UK: Court of Appeal finds age assessment policy of the Home Office unlawful

Thursday, May 23, 2019

On 23 May 2019, the Court of Appeal of the Upper Tribunal (Immigration and Asylum Chamber) released a split decision stating that the Home Office policy on age assessments is unlawful in the case of B.F. v. Secretary of State for the Home Department. 

The applicant, an Eritrean national, sought asylum in the UK in 2014 stating he was 16 years old. When seen to by immigration officers, they believed that he was substantially over 18 due to his physical appearance. He was then held in detention pending transfer to Italy under the Dublin III Regulation 604/2013. Two formal age assessments found the applicant to be an adult and a third assessment found the applicant to be a minor and the birth date he had submitted was formally accepted.

Lord Justice Underhill, with reference to recent case law, recognised that the detention of a person who was eventually determined by a court to be a child irrespective of whether it was reasonably believed at the time of detention they were an adult is prohibited under paragraph 18B of Schedule 2 to the Immigration Act 1971. Underhill LJ examined the relevant guidance documents issued by the Home Office on age assessments. The first document, the Enforcement Instructions and Guidance ("the EIG"), states in paragraph that the provided age of an asylum applicant should be accepted unless in situations of one of four given criteria. The relevant criterion in the instant case is Criterion C, which states "their physical appearance/demeanour very strongly suggests that they are significantly over 18 years of age and no other credible evidence exists to the contrary”. The second guidance document examined was ‘Assessing Age

The Lord Justice considered whether the terms of the policy themselves create a risk which could be avoided if they were better formulated. He recognised the recent changes to policy documents but stated that the phrase “significantly over 18” is imprecise and allowed for a wide margin of error. He took note of the statistical evidence presented by the applicant to show the numerous cases where an initial assessment that a young person is an adult was subsequently found to be “wrong”. He held that anyone who claims to be a child must be given the benefit of the doubt.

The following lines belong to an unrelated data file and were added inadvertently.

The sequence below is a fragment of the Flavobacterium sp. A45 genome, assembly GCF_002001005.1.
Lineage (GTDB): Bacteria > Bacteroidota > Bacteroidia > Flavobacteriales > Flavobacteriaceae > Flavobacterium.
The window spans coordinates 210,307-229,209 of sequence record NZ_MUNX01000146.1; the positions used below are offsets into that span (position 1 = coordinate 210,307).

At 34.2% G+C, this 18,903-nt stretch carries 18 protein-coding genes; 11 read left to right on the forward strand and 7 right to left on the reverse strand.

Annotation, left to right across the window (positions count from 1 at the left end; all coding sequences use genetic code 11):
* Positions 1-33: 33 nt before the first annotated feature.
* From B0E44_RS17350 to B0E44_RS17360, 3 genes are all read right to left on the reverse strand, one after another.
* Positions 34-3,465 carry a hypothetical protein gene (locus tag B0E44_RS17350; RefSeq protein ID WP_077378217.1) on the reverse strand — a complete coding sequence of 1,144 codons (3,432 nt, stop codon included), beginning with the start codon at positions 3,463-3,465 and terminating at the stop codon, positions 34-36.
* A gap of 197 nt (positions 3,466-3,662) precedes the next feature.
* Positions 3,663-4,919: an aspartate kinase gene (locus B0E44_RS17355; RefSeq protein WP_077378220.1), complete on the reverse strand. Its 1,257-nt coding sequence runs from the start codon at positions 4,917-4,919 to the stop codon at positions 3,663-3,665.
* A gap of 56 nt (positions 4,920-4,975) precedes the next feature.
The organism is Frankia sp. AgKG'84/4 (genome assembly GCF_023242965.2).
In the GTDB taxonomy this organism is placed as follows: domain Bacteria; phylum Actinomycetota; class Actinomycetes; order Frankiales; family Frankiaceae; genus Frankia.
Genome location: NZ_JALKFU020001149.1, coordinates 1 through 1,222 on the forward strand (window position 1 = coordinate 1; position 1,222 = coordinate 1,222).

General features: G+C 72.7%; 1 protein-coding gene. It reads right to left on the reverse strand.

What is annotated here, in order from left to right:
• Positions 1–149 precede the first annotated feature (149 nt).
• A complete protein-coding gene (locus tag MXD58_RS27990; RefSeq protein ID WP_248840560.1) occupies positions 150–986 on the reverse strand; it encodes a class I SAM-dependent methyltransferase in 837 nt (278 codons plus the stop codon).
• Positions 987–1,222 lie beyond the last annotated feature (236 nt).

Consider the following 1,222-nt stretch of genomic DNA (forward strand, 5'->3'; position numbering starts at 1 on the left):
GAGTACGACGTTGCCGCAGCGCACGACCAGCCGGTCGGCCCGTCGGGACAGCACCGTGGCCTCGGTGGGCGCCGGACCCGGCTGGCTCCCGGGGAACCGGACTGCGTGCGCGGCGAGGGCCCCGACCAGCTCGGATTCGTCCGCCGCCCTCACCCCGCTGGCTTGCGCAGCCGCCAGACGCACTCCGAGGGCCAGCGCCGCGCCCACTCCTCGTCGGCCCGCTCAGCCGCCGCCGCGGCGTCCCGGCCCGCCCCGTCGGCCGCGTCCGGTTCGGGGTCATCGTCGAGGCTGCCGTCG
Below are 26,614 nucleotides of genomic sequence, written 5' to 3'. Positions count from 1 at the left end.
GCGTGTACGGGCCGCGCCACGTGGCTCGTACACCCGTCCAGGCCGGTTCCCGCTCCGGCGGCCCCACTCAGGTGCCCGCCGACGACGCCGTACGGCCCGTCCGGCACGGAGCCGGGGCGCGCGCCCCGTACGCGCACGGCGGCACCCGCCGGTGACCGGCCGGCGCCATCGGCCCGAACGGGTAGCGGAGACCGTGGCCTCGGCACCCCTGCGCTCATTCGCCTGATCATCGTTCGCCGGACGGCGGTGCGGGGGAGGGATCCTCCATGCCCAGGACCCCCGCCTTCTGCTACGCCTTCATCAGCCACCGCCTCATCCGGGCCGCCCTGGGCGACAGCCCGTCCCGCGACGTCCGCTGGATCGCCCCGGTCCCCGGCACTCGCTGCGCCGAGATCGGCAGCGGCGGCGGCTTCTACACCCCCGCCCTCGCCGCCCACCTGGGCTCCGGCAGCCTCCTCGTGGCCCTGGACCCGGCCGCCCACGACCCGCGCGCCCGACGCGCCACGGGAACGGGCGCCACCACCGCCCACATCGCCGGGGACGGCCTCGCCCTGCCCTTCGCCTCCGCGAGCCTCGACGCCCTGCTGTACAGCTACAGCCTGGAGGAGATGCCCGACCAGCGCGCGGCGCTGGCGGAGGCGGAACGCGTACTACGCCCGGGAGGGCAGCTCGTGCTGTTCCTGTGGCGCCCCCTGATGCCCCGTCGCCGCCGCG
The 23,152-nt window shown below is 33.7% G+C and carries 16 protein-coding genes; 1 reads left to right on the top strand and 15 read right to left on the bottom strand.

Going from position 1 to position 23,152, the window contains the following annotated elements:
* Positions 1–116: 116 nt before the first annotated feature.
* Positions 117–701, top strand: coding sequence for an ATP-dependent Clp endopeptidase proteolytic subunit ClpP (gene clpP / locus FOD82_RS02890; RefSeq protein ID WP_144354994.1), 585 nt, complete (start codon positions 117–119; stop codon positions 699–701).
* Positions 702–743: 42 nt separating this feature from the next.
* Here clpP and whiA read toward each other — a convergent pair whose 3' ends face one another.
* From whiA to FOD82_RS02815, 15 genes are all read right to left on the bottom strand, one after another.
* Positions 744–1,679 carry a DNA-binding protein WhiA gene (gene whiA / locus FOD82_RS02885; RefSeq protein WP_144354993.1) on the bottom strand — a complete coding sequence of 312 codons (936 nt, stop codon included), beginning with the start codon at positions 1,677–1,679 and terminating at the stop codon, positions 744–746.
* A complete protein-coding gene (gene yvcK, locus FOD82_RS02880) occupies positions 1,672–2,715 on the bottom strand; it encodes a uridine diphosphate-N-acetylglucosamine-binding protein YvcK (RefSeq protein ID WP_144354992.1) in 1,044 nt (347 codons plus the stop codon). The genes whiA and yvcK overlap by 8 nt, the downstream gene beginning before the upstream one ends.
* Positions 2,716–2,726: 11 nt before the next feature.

Underhill LJ further found that the guidance given in criterion C under paragraph of the EIG, both as it appears there and as reproduced in 'Assessing Age', to be unlawful in the current and the previous versions of those documents. He stated that the documents did not recognise how unreliable assessing age on the basis of appearance and demeanour is, and how wide of a margin of error is required.

The dissenting judge, Simon LJ, agreed with Underhill LJ insofar as Criterion C created a risk of more than a minimal number of children being detained. However, he found the recently updated policy provided sufficient guidance on assessing age. The third judge, Baker LJ, agreed with Underhill LJ and held that the current policy could prove an infringement of rights under both ECHR and the EU Charter. He also referenced the CJEU judgment in Al Chodor (C-528/15) on the need for strict safeguards in the detention of applicants. 

The Home Office has applied for permission to appeal.

This item was reproduced with the permission of ECRE from the ELENA Weekly Legal Update. The purpose of these updates is to inform asylum lawyers and legal organizations supporting asylum seekers and refugees of recent developments in the field of asylum law. Please note that the information provided is taken from publicly available information on the internet. Every reasonable effort is made to make the content accurate and up to date at the time each item is published but no responsibility for its accuracy and correctness, or for any consequences of relying on it, is assumed by ECRE.



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Individual assessment